Back to Basics: Oil

Oils, are the foundation flavor base and play a major part in various cooking methods. It can range from using it for stir-fry, filling a large pot to deep dry certain foods, or even a slight grizzle to give it a light, silky taste. Some types of oils are better than others in certain scenarios. Here is a list of the common cooking oils that you can use in your kitchen arsenal. 

  • Extra virgin olive oil- starting it off with something everyone knows. Extra virgin olive oil (or EVOO in short form) is frequently used in colder dishes like dips, salads, dressings, or as a topping for some foods like bread and pizzas. It is also well known as a healthy, versatile fat. The only downside of EVOO is that it has a low smoking point. This means that it is more easily to degrade and release free radicals. It is not the best oil to use in cooking or at least cooking at a temperature of 375F (or 191C) unless it is light olive oil.
  • Grapeseed oil- One of my personal favorite kinds of oil that I use in almost any kind of cooking. Its neutral taste can be used in roasting, sauteeing, and so much more. One of my favorite thing to use grapeseed oil on is dressings and vinaigrette. It shines, emulsifies, and builds structure unlike any other.
  • Canola oil- this staple oil has a neutral taste and its medium-high smoking point makes it very useful for stir-frying, grilling, frying, squirting, and baking. One thing to keep in mind that canola oil is that it doesn’t come from a natural plant. It contains GMOs that some people may have conflicting feelings about it.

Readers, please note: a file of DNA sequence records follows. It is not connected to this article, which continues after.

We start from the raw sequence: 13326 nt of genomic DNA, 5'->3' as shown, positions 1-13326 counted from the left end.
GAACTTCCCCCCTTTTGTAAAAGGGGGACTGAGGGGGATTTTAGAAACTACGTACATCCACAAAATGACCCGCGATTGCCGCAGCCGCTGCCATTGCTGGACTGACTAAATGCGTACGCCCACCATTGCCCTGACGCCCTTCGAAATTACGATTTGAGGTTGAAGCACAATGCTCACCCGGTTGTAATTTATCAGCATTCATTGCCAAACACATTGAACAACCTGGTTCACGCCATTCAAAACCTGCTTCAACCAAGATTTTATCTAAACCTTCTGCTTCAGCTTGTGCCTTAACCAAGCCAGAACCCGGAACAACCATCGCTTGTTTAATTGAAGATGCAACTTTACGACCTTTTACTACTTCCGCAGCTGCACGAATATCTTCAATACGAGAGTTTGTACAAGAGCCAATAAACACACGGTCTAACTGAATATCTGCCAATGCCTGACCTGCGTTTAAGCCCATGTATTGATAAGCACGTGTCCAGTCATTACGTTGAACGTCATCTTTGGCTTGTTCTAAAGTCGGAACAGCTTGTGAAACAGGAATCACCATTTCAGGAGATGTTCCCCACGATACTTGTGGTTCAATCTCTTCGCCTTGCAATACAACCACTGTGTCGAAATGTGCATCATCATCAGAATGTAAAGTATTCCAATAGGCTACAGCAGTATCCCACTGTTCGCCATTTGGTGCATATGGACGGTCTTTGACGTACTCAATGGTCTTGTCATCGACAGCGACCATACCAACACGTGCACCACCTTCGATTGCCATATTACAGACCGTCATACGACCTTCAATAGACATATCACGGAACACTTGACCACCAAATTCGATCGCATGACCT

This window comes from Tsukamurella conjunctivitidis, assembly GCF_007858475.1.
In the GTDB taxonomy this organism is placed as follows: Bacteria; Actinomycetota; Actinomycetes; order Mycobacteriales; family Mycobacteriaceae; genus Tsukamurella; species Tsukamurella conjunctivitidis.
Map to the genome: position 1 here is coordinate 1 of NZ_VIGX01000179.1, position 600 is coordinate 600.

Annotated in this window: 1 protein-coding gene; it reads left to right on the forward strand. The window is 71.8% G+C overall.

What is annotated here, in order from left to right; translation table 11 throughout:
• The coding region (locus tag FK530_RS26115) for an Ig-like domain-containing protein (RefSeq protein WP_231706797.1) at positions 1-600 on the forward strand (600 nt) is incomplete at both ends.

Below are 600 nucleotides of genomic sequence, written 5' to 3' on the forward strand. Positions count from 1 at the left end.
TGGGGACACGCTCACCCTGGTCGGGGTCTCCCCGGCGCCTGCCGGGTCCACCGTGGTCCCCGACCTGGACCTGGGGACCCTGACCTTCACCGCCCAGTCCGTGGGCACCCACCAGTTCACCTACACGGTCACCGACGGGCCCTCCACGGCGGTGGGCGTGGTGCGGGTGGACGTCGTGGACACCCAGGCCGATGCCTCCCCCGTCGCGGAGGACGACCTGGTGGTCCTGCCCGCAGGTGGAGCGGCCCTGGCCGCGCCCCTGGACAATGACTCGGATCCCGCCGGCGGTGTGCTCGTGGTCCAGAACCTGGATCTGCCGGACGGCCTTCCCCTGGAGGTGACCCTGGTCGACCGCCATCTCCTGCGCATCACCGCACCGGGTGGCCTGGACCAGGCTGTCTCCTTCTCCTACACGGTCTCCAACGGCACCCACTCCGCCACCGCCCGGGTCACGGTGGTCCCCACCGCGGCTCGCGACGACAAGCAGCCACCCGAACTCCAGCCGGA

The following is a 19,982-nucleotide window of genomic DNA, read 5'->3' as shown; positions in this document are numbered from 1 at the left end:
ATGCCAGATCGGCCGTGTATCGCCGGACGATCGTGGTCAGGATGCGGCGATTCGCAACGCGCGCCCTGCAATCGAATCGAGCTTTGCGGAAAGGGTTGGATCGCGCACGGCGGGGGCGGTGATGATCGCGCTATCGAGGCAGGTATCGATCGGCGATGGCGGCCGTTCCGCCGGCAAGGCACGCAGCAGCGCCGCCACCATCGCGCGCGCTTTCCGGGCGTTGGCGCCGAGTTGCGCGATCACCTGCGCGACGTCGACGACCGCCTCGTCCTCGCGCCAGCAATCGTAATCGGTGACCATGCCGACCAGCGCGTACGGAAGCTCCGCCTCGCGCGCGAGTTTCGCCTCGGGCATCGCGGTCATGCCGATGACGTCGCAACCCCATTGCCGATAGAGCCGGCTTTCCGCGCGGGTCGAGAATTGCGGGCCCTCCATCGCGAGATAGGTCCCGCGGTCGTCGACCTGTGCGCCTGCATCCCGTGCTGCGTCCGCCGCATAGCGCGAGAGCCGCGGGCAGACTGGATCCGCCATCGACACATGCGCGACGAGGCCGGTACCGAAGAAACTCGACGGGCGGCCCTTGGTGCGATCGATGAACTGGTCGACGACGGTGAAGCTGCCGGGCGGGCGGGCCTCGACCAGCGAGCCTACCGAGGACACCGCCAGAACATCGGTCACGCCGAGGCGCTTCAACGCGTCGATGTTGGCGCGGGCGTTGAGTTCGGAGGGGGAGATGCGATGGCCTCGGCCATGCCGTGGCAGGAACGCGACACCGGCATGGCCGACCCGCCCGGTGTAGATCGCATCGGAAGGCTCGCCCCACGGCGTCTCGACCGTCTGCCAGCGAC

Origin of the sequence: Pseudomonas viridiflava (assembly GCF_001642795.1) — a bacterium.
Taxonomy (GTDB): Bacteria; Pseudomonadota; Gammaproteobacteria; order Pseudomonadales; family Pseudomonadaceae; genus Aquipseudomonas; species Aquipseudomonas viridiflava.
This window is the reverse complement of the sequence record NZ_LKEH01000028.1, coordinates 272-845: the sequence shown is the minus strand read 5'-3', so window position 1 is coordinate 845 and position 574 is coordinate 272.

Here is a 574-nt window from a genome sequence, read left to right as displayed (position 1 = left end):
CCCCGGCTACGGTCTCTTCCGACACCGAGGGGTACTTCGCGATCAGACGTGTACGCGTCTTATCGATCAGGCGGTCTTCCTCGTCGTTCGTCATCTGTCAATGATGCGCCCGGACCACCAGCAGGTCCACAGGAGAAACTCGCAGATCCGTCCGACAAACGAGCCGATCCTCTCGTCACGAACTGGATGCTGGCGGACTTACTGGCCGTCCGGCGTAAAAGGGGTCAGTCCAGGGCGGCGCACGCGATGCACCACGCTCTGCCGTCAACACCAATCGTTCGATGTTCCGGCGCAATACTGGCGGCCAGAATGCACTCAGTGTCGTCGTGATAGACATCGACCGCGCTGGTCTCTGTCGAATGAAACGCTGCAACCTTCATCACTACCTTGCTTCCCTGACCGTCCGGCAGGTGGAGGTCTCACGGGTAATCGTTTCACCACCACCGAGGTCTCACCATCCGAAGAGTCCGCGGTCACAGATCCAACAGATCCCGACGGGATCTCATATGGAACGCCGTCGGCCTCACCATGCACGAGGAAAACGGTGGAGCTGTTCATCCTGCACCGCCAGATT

• Coconut oil- there are two kinds of coconut oil: refined and unrefined. Refined coconut oil has a higher smoking point than unrefined and has a light coconut taste. Unrefined coconut oil has a stronger taste than coconut and it’s an excellent alternative if you want to sub out butter.
  • Avocado oil- this one my family loves to use. In the kitchen, we call it the carrier oil because it lets all the other flavors shine. Another super versatile oil that is perfect for frying, roasting, grilling, and sauteing. Oh did I also mention that it has the highest smoking point than any other plant oil? What’s not to love? 
  • Peanut oil- this bad boy is most often used in Asian cuisines. Its high smoking point works brilliantly in high-temp stir-frying and deep-frying. The only downside is that if you have a peanut allergy. Luckily I don’t.
  • Sesame oil- rounding it off with something that holds a dear place in my heart. This thing shines amazingly on fish, sauteed veggies, noodles, salads and so much more.

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